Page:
Paul's Travel Pictures

Toyota Corolla Front Brake Rotors & Pads Replacement Guide
How to change the front disc brake pads and rotors on a 10th generation 2009-2013 Toyota Corolla including the part numbers.

Main Menu            Home           Digital Cameras

Misc. Pictures            Articles            My Blog

2010 Corolla Front Wheel
Slightly Loosen Lug Nuts
Front Jack Point
This automotive "how-to" guide was specifically written to assist owners of the 10th generation (2009, 2010, 2011, 2012, & 2013) Toyota Corolla in changing the front brake pads and replacing the front brake rotors.

Owners of other Toyota, Lexus or Scion vehicles such as the Yaris, Matrix, Prius, Camry, RAV4, Sienna, Tacoma, Tundra, FJ Cruiser, Venza, Highlander, Avalon, Sequoia, Land Cruiser, Allion, Premio, Auris, IS 250, ES 350, GS 350, tC, xB, xD, iQ and FR-S may also find these DIY instructions to be helpful.

The tools and other items needed to complete this procedure include a lug nut wrench, a floor jack, two jack stands, a 12mm socket, a 14mm socket, a 17mm socket, a 3/8" drive ratchet, an "F" clamp and a tube of brake caliper grease.

I bought and can highly recommend buying the following replacement parts: Wagner ThermoQuiet QC1210 ceramic brake pads and Bosch QuietCast 50011478 brake rotors.

Raise Front of Car
Replacement Rotors & Pads
Spin Off 5 Lug Nuts
The first two steps are to park the car on a level surface and turn off the ignition.

Engage the emergency / parking brake and place wheel chocks on both sides of the rear wheel to prevent the vehicle from moving.

Use the tire iron to slightly loosen the five lug nuts on the front wheels by turning them 1/4 to 1/2 turn in the counterclockwise direction.

Slide the floor jack under the engine bay and below the front jack point. (It is a re-enforced metal ring shown in Picture # 3.)

Carefully raise the front of the car until both front tires are off the ground by at least an inch or two.

Slide the two jack stands under the front parts of the driver and passenger side frame rails.

Slowly release the floor jack until the car is securely supported by the two jack stands. Please do NOT depend on the floor jack to hold the car up.

Spin off the five lug nuts in the counterclockwise direction and set them aside in a safe place.

Five Lug Nuts Removed
Bracket, Caliper & Rotor
Front Brake Caliper
Pull off the front wheel to reveal the caliper, bracket, rotor and suspension.

Set the front wheel aside in a safe place.

The front brake caliper is held in place to the bracket by two bolts located on the back side of the caliper with the bolt heads facing in towards the engine bay.

Loosen Top Caliper Bolt
Loosen Bottom Caliper Bolt
Spin Out Lower Bolt
Loosen the top caliper bolt by turning it clockwise (as seen from the outside of the car) with the 14mm socket and a 3/8" drive ratchet.

Then loosen the bottom 14mm caliper bolt by turning it clockwise (as seen from the outside of the vehicle).

Remove Upper Bolt
Two Caliper Bolts Removed
Lift Off Brake Caliper
Spin out the two caliper bolts and set them aside in a safe place.

Gently pull the caliper out of the bracket and off the old brake pads.

Rest the caliper on the suspension or suspend it from the spring with a bungee cord.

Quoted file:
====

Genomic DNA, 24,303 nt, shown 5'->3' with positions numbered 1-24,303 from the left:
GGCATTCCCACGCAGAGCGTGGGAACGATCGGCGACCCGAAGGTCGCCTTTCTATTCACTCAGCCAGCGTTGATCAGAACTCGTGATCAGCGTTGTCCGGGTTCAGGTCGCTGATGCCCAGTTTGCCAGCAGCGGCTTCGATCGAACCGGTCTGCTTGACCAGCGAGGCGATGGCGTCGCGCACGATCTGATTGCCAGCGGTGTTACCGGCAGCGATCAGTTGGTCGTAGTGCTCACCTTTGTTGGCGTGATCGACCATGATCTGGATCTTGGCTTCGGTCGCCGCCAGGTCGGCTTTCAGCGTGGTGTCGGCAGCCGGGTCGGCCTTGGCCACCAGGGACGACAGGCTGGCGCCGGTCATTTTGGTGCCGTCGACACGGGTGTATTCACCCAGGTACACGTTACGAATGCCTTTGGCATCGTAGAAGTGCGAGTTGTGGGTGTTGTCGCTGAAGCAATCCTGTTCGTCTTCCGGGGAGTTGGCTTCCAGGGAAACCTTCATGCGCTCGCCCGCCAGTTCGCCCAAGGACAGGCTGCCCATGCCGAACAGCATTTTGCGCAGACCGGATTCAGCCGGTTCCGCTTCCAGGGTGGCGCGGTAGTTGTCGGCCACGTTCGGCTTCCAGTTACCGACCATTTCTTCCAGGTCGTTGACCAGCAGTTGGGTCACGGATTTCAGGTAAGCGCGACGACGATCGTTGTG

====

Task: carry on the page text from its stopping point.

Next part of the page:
Remove Old Brake Pads
Still Plenty of Pad Material
Wear Indicator Bars Missing
Pull the old brake pads out of the bracket.

Make a mental note of where the wear indicator or "squeal" bars are situated on the old pads.

On this 2010 Corolla, the original brake pads (that I previously replaced) had the wear indicator bars at the top of both the inner and outer brake pads.

Top Caliper Bracket Bolt
Two Bracket Bolts
Hang Caliper From Spring
Look on the back of the caliper bracket and locate the two larger bolts that hold it in place to the steering knuckle.

Move the caliper out of the way by suspending it from the suspension spring with a bungee cord or some twine.

17mm & BBQ Lighter
Flame - Heat Bracket Bolt
Loosen Counterclockwise
Since the bracket bolts haven't been removed in 80,000 miles and almost 7 years, I knew they might be a bit difficult to loosen.

To help loosen the bolt just in case thread locking adhesive compound was applied at the factory, I used a long neck utility barbeque lighter to heat the bolt and the surrounding area on the bracket for about a minute.

Try to avoid placing the flame near the rubber dust boot around the caliper slider pins or the rubber brake fluid line.

Once the bolt and bracket around the bolt have been heated, loosen the bolt by turning it counterclockwise (as seen from the back side of the bracket) with the 17mm socket and a ratchet or a 17mm wrench.

If you are loosening the bolts while viewing from the outside of the car, you would turn the wrench clockwise.

To help turn a stubborn bolt, either use a breaker bar on your 17mm wrench or hit it with a rubber mallet.

Please be sure you are trying to turn the bolts in the correct direction: counterclockwise ("lefty loosey") if you are looking at the back side of the bracket / rotor and clockwise if you are looking at the outer face of the bracket / rotor from the outside of the car.

Fire - Heating Top Bolt
Rubber Mallet - Loosen
Spin Out Bracket Bolt
Repeat the process of heating the top bracket bolt for about a minute and loosen it with the 17mm wrench.
Remove Counterclockwise
Caliper Bracket Removed
Two 17mm Bracket Bolts
Allow the bracket bolts to cool down before touching them!

Spin out the two bracket bolts and set them aside in a safe place.